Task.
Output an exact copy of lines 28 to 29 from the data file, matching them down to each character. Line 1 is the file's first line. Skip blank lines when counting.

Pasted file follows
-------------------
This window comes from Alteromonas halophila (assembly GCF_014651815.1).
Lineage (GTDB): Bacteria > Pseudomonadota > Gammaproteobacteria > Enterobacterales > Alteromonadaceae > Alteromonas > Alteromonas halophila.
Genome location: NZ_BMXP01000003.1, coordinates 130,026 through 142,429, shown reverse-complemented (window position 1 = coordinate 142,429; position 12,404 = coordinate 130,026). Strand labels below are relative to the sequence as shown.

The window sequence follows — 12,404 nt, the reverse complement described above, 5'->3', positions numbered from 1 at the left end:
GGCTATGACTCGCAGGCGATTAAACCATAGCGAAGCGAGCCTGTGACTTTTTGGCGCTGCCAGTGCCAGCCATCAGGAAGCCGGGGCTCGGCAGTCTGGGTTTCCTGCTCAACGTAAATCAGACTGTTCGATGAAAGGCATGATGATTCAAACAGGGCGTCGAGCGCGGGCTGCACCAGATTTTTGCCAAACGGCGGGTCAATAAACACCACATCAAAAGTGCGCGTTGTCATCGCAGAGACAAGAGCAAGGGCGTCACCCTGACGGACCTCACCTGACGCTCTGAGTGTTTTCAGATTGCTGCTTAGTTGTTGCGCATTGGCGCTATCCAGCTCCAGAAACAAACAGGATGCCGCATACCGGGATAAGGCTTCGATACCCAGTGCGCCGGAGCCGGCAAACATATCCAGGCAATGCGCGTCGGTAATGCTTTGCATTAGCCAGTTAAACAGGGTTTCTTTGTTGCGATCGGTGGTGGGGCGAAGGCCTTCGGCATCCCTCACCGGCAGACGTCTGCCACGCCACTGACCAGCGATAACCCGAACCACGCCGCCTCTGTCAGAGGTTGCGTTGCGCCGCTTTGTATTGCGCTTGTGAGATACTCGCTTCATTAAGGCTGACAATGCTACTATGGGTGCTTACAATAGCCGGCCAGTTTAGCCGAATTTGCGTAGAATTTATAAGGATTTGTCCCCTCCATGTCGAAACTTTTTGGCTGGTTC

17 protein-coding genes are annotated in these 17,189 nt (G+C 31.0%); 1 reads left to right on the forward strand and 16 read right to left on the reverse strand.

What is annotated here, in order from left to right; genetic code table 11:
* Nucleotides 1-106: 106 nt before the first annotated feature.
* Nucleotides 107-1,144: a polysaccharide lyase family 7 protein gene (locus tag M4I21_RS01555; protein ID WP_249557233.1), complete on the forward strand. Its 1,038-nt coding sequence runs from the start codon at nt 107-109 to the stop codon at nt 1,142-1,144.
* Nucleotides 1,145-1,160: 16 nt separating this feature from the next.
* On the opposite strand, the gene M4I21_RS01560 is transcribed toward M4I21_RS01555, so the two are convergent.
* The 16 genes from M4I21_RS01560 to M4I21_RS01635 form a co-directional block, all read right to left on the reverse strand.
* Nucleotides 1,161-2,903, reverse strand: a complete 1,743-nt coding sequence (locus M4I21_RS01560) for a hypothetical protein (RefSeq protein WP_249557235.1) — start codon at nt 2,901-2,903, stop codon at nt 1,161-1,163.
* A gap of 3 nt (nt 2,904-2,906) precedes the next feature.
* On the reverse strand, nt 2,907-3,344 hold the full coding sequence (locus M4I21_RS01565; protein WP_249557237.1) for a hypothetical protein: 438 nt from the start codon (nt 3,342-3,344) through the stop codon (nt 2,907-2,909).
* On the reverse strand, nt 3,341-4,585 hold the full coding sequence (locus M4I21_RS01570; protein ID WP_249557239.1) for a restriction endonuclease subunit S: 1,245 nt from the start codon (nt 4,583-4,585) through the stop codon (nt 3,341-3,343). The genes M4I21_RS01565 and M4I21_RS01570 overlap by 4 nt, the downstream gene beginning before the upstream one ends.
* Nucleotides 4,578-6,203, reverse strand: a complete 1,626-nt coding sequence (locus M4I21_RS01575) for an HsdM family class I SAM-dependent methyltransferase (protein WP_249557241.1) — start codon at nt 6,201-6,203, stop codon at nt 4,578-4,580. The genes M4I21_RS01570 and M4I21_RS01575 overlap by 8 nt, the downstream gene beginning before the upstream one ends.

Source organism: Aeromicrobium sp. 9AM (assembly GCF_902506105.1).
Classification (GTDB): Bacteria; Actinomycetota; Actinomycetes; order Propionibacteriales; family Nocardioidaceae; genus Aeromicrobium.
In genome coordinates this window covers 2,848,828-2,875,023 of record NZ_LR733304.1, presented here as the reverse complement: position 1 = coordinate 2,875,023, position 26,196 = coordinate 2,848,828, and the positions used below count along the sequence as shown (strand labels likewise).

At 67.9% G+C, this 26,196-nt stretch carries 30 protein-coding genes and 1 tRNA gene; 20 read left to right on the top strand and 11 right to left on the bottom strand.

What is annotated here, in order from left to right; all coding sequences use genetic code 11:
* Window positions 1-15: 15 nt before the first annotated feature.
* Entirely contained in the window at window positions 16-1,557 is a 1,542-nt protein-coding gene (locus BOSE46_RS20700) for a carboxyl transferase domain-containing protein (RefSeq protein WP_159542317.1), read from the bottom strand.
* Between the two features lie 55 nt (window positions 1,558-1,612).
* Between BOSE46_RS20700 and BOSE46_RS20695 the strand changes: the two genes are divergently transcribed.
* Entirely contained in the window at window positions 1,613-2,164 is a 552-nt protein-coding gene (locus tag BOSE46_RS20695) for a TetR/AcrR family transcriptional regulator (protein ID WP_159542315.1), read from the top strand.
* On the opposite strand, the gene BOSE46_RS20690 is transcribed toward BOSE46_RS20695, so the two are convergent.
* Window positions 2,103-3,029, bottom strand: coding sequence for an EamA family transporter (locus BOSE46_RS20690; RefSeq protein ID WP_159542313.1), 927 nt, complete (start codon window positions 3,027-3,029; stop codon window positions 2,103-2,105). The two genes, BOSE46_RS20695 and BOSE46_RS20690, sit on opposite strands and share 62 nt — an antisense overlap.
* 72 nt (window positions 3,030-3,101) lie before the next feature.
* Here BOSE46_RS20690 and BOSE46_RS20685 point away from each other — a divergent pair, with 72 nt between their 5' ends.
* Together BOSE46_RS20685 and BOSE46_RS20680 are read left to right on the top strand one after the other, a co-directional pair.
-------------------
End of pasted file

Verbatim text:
* On the opposite strand, the gene BOSE46_RS20690 is transcribed toward BOSE46_RS20695, so the two are convergent.
* Window positions 2,103-3,029, bottom strand: coding sequence for an EamA family transporter (locus BOSE46_RS20690; RefSeq protein ID WP_159542313.1), 927 nt, complete (start codon window positions 3,027-3,029; stop codon window positions 2,103-2,105). The two genes, BOSE46_RS20695 and BOSE46_RS20690, sit on opposite strands and share 62 nt — an antisense overlap.